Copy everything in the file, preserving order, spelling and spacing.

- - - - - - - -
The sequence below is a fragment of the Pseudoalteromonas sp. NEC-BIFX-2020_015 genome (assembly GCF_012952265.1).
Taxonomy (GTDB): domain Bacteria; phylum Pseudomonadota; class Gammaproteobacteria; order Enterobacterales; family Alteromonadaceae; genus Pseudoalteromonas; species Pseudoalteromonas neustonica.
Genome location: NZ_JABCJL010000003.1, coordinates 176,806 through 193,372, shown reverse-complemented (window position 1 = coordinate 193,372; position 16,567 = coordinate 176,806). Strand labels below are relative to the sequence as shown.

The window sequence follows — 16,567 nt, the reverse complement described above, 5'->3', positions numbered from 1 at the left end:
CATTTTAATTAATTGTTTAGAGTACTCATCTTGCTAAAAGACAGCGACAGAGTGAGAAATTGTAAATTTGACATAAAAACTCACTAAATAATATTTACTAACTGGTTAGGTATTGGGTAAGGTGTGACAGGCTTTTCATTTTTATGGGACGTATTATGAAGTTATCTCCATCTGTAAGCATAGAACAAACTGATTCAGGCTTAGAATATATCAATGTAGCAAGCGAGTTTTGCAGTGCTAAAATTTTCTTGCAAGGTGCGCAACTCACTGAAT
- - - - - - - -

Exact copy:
The sequence below is a fragment of the Pseudoalteromonas sp. NEC-BIFX-2020_015 genome (assembly GCF_012952265.1).
Taxonomy (GTDB): domain Bacteria; phylum Pseudomonadota; class Gammaproteobacteria; order Enterobacterales; family Alteromonadaceae; genus Pseudoalteromonas; species Pseudoalteromonas neustonica.
Genome location: NZ_JABCJL010000003.1, coordinates 176,806 through 193,372, shown reverse-complemented (window position 1 = coordinate 193,372; position 16,567 = coordinate 176,806). Strand labels below are relative to the sequence as shown.

The window sequence follows — 16,567 nt, the reverse complement described above, 5'->3', positions numbered from 1 at the left end:
CATTTTAATTAATTGTTTAGAGTACTCATCTTGCTAAAAGACAGCGACAGAGTGAGAAATTGTAAATTTGACATAAAAACTCACTAAATAATATTTACTAACTGGTTAGGTATTGGGTAAGGTGTGACAGGCTTTTCATTTTTATGGGACGTATTATGAAGTTATCTCCATCTGTAAGCATAGAACAAACTGATTCAGGCTTAGAATATATCAATGTAGCAAGCGAGTTTTGCAGTGCTAAAATTTTCTTGCAAGGTGCGCAACTCACTGAAT